Saturday, April 28, 2007


When I was a child, I recall the dinner table was the place where ethics were discussed. There was the man my father knew who cheated on his wife whenever he traveled on business. There was the vendor and neighbor who tried to bribe my father with amazing gifts. There was the neighbor woman who set fire to piles of leaves under my parents’ guests’ cars and who shouted profanity to their dinner guests when they went to move their cars. There were all women my parents knew who fell prey to a World War II era con man. My parents spoke with disdain about those unfortunate incidents and with good cause. I took it all in!

My own values got tested as a high school senior when the “friend” who sat behind me kept trying to hand me her chemistry final exam paper while the teacher was out of the room. She knew I had trouble with the questions, and she had a gift for chemistry calculations. I rejected her paper repeatedly and we never spoke after that. Graduation was the next day and we went our separate ways.

In college I watched other girls sneak in and out of the dorm, drive around town drinking beer, be promiscuous, cheat on tests, and break the drinking laws routinely. I never did any of that. I considered trying to buy beer one night, but ended up with a banana popsicle instead. I just don’t have it in me to break the rules (except for a bit of a lead foot on the accelerator which I don’t quite understand for an otherwise “goody-two-shoes.”)

Over the years I have encountered people without integrity here and there along the way. One woman stole hundreds of thousands of dollars from a nonprofit I helped found. We were devastated. A cleaning woman stole hundreds of dollars from my frail father. Someone walked into my office and took credit cards out of my wallet and once someone removed a credit card from my desk drawer. Just yesterday, I discovered thousands of dollars of fraudulent credit card charges on one of my business cards.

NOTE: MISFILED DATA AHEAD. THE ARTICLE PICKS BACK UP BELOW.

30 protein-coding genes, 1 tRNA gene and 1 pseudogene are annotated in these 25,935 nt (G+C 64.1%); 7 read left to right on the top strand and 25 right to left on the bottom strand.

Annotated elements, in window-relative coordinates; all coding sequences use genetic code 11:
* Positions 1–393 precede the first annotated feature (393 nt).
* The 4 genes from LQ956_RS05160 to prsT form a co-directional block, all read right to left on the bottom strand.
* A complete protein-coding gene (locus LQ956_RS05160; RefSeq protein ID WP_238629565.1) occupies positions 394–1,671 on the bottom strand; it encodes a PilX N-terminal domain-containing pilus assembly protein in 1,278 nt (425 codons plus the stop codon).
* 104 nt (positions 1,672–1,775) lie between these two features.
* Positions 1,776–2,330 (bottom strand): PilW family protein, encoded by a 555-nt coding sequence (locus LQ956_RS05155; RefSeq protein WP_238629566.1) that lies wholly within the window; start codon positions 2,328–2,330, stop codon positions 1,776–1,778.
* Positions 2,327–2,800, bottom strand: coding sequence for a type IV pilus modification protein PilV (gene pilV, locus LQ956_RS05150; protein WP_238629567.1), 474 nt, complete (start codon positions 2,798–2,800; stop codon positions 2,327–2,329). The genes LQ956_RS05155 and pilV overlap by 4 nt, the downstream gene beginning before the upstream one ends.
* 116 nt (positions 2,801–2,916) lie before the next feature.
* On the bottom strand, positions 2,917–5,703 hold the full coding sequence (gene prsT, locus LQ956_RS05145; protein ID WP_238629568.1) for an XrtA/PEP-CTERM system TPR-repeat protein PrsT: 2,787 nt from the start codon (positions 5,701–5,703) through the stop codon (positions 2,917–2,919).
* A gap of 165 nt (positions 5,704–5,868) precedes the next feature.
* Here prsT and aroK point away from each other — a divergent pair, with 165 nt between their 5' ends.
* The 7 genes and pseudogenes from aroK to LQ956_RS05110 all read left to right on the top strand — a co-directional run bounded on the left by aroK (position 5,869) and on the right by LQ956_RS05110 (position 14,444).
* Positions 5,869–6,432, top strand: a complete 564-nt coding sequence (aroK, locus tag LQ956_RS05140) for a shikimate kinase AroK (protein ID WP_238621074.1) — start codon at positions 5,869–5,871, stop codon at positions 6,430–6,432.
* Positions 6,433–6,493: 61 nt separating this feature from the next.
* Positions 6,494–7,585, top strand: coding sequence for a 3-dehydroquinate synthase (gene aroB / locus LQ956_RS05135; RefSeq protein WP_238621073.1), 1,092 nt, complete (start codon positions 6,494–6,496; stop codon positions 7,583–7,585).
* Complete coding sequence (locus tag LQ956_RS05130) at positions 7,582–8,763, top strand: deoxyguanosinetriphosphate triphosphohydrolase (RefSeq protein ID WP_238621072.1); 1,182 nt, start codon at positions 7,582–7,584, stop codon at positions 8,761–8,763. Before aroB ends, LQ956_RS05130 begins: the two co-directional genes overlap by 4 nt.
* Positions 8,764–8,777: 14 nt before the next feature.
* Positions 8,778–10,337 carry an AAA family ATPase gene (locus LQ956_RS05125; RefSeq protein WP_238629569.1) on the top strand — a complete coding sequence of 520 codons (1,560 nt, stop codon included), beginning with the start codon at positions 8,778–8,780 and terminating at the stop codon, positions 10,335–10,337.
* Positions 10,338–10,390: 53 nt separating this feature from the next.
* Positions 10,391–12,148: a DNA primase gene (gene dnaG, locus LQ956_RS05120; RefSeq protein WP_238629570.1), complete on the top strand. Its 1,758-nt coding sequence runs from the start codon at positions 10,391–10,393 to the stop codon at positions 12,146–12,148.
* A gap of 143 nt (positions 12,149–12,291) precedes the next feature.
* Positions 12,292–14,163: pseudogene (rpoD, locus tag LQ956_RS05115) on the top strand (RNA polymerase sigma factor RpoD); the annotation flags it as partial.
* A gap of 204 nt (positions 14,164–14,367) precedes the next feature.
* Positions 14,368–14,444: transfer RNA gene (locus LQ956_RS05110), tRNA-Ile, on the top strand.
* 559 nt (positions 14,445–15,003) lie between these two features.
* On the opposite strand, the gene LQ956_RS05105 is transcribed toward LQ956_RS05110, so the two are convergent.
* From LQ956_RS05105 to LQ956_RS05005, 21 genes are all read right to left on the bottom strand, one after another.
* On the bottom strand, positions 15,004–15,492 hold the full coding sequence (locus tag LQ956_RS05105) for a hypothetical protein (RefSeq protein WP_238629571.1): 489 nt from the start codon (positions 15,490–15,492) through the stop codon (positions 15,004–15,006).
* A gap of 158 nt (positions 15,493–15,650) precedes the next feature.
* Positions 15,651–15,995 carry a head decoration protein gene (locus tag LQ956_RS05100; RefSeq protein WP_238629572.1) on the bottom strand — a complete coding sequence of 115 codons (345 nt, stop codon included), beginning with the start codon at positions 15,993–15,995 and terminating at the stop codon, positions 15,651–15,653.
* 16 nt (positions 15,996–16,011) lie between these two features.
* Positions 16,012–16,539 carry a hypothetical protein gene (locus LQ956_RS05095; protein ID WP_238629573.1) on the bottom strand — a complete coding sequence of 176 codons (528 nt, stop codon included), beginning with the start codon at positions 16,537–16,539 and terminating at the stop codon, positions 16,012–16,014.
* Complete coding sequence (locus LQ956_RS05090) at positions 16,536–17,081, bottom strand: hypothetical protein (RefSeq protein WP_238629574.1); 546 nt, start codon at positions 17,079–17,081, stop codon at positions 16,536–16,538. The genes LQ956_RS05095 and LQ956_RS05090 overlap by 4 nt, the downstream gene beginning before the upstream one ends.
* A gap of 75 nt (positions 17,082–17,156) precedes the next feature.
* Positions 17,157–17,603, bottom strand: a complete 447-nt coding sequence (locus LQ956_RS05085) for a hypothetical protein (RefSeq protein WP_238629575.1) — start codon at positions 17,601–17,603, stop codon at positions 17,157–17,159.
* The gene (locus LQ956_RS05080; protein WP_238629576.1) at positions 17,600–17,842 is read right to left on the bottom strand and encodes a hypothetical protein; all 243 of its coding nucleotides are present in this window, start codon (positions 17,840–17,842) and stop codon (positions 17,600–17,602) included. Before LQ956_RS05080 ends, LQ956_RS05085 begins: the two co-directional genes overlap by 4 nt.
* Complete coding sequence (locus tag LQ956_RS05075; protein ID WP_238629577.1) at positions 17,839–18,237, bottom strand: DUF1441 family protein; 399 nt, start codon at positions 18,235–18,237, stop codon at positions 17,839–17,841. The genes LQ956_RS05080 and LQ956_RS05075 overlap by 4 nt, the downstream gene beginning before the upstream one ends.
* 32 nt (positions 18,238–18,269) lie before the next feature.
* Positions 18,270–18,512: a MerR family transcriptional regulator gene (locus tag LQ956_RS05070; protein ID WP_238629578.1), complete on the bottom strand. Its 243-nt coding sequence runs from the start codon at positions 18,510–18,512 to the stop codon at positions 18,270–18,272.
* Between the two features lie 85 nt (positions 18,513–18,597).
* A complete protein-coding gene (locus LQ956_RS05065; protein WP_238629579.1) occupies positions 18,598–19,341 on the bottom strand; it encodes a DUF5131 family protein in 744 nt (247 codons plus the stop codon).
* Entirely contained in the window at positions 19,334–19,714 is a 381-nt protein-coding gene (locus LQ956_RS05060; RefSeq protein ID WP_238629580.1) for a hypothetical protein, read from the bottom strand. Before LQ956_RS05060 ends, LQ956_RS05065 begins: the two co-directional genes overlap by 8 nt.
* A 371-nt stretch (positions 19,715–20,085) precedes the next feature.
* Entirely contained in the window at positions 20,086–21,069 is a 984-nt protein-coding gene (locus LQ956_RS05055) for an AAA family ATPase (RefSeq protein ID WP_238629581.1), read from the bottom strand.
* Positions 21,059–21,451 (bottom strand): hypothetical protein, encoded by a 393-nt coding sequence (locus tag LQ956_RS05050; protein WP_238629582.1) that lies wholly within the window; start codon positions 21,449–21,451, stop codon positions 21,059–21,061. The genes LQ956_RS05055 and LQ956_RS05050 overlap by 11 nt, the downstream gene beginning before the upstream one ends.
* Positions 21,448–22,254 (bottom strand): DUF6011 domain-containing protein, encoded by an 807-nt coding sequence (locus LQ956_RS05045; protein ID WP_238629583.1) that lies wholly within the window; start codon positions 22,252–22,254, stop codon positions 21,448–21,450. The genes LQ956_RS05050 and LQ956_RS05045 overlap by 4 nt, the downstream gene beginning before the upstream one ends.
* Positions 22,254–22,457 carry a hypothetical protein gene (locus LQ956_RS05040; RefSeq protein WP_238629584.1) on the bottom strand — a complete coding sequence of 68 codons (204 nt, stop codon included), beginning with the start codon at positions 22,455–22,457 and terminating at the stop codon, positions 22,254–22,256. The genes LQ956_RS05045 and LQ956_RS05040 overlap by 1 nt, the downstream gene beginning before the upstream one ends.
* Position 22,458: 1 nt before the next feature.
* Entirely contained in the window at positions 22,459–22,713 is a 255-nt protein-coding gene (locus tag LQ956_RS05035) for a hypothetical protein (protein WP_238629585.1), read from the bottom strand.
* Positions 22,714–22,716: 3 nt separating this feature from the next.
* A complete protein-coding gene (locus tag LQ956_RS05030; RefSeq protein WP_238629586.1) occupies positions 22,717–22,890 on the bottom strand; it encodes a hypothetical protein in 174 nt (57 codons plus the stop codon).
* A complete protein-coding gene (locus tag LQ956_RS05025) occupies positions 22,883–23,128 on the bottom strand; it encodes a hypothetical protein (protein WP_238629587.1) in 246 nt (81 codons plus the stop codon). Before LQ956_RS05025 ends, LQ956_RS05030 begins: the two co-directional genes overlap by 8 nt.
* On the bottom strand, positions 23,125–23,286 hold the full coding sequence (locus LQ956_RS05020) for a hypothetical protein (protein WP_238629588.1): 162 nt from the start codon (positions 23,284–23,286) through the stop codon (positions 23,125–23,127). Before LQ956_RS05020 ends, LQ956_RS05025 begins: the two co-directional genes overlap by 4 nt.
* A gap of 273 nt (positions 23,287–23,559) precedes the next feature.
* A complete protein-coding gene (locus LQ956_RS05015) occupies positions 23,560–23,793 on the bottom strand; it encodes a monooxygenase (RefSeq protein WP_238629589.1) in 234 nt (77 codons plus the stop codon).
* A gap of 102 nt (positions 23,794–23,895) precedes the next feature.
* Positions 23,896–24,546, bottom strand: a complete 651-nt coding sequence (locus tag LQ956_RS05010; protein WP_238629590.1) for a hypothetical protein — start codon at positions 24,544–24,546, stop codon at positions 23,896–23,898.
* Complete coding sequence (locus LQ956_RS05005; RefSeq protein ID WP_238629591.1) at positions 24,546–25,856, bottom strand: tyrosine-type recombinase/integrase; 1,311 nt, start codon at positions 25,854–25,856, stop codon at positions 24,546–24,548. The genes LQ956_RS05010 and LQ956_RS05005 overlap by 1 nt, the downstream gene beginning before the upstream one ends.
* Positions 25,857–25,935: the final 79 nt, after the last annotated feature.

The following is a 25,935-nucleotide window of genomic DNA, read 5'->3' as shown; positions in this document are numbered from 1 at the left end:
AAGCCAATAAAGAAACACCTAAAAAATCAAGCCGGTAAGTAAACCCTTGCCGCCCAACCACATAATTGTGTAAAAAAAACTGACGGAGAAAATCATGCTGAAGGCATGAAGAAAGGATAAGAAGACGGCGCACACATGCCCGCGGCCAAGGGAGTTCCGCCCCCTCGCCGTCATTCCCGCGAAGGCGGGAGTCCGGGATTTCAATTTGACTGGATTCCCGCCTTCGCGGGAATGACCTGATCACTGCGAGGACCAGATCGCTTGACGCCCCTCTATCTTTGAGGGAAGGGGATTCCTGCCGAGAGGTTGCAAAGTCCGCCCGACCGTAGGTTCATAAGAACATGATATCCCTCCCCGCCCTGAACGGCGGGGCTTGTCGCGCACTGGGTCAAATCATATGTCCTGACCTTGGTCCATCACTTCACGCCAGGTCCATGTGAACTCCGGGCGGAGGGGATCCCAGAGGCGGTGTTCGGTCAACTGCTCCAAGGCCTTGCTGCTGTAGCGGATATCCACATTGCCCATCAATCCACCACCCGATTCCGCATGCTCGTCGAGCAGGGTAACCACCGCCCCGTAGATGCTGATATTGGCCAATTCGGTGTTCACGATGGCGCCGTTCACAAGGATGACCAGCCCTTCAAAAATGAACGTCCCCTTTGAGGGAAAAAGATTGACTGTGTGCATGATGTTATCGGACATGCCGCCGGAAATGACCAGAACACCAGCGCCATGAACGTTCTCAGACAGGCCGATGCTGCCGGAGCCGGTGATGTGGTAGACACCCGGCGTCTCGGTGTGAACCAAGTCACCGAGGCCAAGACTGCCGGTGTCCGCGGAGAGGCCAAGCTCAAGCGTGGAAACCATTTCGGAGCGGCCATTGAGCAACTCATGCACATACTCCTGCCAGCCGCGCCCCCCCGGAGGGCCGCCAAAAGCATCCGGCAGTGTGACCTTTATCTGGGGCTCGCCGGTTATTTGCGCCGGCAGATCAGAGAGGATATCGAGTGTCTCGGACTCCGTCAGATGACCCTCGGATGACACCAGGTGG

In business, there are always opportunities for kick-backs. Some are legally called commissions and disclosed. Others are under the table referral fees. This whole business is messy and very gray. But even so, I prefer the moral higher ground and only do what is legal and disclosed and what feels to me. If it doesn’t pass the “smell test” I won’t do it.

I guess we all have our own standards and mine are the result of a strict Southern upbringing. I can’t change it, nor do I want to! But the one thing I have learned is that my values are what they are, but I can't impose them on others -- nor do I want to. And that is the most important thing.

Sunday, April 08, 2007

Memory Matters

I think it is great that just as my own personal memory is starting to fade, I was able to buy a new external hard drive with 250 GB of memory. I am sure everything in my brain would probably fit on that hard drive. Maybe I should start backing up before the real thing goes altogether. Interesting thought…

If I were to back-up my personal brain, what would I want to include? I would start with where I left my car keys and the TV remote, as well as my shopping list. But I could record all of that easily enough on my cell phone. Of course, sometimes I misplace my cell phone. More often than not it is lost in my purse, along with the car keys and the shopping list. I don’t, however, put the TV remote in my purse – except when I mistake it for the cell phone.

But wait a minute--- what about the rest of my past life? The childhood memories, my parents, my grandparents, teenage angst, college and grad school, the early years of marriage, our son, his family, my professional life. Yeah… I guess really need to keep all of that stuff as well. Without it, what meaning would my life have?

Of course, I could never “back-up” all of these memories successfully unless I wrote about them and then added video clips, audio clips, and a musical soundtrack. Sounds like a movie, doesn’t it? Or maybe a PBS special? But then what about smell? And who would care but me, making it all financially unrealistic.

But as I think about my life, I start to realize that it is all about interaction and synergy, not to mention context. Everything I do, I do within the framework of my life. Memory is not just as simple as pulling up a file on the computer. On the contrary, depending on the circumstances, I call up my memories in different ways. Sometimes I recall one thing, and others, another – different tidbits for different circumstances. So when I make a decision, I rely on my memory– it is just not the memory itself, but the conclusions I have drawn based on what happened and how I remember it. Sure, that makes sense, right?